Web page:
Insiders buy market crashes, backing up the truck if their shares get cheap enough. The smartest fund managers can make their year — even careers — acquiring great companies at phenomenal bargains during market crashes. True market crashes are rare–black swans. But garden variety “panics” occur fairly often. Whatever volatility the market has in store, following the moves of the wisest investors can be highly profitable.
Whenever I sense panic in the stock market — like today — I always think of the classic writing of one Henry Clews who wrote Fifty Years in Wall Street in 1888. Clews, an investing titan back in the day, said this in Chapter III, How to Make Money in Wall Street.
“But few gain sufficient experience in Wall Street to command success until they reach that period of life in which they have one foot in the grave. When this time comes these old veterans of the Street usually spend long intervals of repose at their comfortable homes, and in times of panic, which recur sometimes oftener than once a year, these old fellows will be seen in Wall Street, hobbling down on their canes to their brokers’ offices. Then they always buy good stocks to the extent of their bank balances, which have been permitted to accumulate for just such an emergency.
The panic usually rages until enough of these cash purchases of stock is made to afford a big “rake in.” When the panic has spent its force, these old fellows, who have been resting judiciously on their oars in expectation of the inevitable event, which usually returns with the regularity of the seasons, quickly realize, deposit their profits with their bankers, or the overplus thereof, after purchasing more real estate that is on the up grade, for permanent investment, and retire for another season to the quietude of their splendid homes and the bosoms of their happy families.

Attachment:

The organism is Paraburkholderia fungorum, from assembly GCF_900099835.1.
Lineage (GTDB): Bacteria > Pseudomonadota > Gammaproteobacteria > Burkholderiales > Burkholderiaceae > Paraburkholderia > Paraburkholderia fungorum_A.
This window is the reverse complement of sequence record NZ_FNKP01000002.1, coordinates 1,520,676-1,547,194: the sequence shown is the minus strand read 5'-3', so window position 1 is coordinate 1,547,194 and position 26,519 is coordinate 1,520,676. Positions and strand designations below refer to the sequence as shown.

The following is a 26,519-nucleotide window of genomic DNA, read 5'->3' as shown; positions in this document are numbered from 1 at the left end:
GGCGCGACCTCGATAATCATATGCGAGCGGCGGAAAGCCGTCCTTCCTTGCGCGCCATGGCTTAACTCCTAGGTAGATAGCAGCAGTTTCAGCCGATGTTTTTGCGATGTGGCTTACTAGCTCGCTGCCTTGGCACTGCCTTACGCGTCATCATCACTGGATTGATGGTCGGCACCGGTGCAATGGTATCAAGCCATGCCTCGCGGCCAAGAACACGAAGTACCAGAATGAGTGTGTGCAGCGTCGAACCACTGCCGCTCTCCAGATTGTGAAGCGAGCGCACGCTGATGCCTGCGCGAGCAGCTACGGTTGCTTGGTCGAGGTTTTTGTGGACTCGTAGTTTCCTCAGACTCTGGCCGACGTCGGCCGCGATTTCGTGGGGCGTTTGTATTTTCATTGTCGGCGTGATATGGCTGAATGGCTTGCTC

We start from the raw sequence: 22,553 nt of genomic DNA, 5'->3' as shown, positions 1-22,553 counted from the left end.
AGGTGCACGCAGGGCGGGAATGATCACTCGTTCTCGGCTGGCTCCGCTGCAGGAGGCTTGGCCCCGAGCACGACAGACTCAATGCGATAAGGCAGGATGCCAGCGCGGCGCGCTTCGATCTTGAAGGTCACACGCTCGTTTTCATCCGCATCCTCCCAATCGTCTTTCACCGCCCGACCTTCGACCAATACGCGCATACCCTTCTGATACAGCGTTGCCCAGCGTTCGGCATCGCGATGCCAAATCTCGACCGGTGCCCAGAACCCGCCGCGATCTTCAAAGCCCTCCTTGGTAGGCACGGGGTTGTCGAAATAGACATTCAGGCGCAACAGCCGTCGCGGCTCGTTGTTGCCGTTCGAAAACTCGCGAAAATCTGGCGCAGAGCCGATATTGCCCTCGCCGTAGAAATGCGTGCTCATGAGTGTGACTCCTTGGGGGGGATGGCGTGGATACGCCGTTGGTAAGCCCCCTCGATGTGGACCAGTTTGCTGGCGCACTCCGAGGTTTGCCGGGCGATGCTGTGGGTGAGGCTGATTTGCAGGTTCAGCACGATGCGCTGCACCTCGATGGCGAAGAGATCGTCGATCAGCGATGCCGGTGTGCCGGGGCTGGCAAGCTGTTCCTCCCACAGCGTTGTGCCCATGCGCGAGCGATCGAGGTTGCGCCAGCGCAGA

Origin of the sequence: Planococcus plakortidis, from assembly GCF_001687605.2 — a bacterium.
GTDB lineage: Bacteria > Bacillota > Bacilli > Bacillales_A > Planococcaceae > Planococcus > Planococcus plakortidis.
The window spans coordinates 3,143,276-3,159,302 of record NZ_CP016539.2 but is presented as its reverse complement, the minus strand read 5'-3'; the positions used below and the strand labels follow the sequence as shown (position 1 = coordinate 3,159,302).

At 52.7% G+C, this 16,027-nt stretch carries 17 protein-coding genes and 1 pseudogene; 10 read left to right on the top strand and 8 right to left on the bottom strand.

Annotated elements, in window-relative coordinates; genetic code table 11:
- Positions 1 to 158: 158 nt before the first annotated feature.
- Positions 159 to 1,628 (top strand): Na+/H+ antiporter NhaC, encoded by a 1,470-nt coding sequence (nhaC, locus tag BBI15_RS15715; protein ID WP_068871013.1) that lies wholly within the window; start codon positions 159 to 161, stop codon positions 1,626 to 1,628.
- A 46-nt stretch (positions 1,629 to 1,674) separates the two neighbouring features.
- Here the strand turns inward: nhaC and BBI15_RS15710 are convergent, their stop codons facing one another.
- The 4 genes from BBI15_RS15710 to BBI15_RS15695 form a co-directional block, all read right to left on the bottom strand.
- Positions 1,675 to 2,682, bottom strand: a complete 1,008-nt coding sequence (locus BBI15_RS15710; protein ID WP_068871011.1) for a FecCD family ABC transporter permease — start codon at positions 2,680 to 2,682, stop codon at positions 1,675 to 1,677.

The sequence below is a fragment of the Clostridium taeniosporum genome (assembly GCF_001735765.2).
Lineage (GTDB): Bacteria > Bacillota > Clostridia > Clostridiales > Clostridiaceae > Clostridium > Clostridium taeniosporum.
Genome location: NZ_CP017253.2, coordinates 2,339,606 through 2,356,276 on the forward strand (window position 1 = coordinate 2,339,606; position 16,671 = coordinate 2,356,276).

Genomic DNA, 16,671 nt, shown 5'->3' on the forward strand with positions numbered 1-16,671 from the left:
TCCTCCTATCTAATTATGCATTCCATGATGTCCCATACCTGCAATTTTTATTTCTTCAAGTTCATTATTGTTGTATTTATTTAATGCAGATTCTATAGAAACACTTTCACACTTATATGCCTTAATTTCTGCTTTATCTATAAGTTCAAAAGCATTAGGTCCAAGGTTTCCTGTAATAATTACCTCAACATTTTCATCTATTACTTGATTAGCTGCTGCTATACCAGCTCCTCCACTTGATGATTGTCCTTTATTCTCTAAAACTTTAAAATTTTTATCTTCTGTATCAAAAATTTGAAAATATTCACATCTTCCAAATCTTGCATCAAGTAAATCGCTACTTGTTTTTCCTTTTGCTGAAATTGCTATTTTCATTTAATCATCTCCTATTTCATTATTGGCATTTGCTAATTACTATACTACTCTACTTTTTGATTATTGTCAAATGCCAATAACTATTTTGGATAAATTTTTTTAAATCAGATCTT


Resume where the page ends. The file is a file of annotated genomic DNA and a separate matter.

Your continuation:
Like the wizened investors of 1888, today’s elite investors bide their time, buying into panics that “recur sometimes oftener than once a year.”
Many things have changed since Henry Clews wrote Fifty Years in Wall Street 131 years ago — but much has not. Barroom tippers and bucket shops have been replaced by internet trading sites and day traders. Computers and even Artificial Intelligence now drive most investment decisions. But investors still panic. Stocks still crash. And when they do, there is opportunity. Clews’ hobbled, but successful investors are enjoying their golden years. Decades of Wall Street experience have left them with no doubt how to accumulate wealth: Buy the stocks of good businesses during panics when prices are cheap…
To my thinking, the equivalent of Clew’s crooked cane investors in todays world are leading corporate insiders and fund managers. They bide their time, waiting for panics that “recur sometimes oftener than once a year.” Just like the wizened investors of 1888, today’s insiders buy market crashes. They purchase “good stocks to the extent of their bank balances.” Using funds that “have been permitted to accumulate for just such an emergency.”
Today, as stock market crash fears rise, it may be time to watch for the old timers shuffling toward the broker’s office.
Insiders buy market crashes — Jamie Dimon’s Insider buying history is a prime example
I’ve written previously about some of The Greatest Insider Trades in History. Most of these happened during the dark days of 2008-2009. Jamie Dimon is a great example. Though certainly not an old man with “one foot in the grave,” Diamond is an elite executive who rarely buys shares of JP Morgan Chase (JPM). But when he does, JPM stock represents significant value. Over time, Dimon has generated stellar returns from his insider buying.
Will the current selloff devolve into the kind of panic that drives JPM — a cornerstone bank of the US economy — into bargain range? It’s not probable. But it wasn’t probable a decade ago either.
They are as certain to be seen on the eve of a panic as spiders creeping steathily and noiselessly from their cobwebs just before rain…
You can follow insider buying on WhaleWisdom.com.
I close with more words from Henry Clews circa 1888.
I say to the young speculators, therefore, watch the ominous visits to the Street of these old men. They are as certain to be seen on the eve of a panic as spiders creeping stealthily and noiselessly from their cobwebs just before rain. If you only wait to see them purchase, then put up a fair margin for yourselves, keep out of the “bucket shops” as well as the “sample rooms,” and only visit Delmonico’s for light lunch in business hours, you can hardly fail to realize handsome profits on your ventures.
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